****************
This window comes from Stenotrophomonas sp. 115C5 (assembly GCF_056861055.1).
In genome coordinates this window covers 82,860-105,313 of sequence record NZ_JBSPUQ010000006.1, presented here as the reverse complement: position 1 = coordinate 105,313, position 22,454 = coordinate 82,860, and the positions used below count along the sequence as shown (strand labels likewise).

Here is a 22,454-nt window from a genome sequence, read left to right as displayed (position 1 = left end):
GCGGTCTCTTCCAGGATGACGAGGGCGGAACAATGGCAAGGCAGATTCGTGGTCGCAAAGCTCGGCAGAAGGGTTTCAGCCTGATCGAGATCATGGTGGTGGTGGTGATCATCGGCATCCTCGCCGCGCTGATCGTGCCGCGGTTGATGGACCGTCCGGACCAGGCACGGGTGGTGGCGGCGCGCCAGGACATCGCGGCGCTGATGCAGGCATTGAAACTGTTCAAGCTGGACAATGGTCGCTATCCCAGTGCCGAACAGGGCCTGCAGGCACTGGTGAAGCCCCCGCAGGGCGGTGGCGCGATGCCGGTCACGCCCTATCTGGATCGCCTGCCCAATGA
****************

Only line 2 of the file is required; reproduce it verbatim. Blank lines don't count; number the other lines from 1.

In genome coordinates this window covers 82,860-105,313 of sequence record NZ_JBSPUQ010000006.1, presented here as the reverse complement: position 1 = coordinate 105,313, position 22,454 = coordinate 82,860, and the positions used below count along the sequence as shown (strand labels likewise).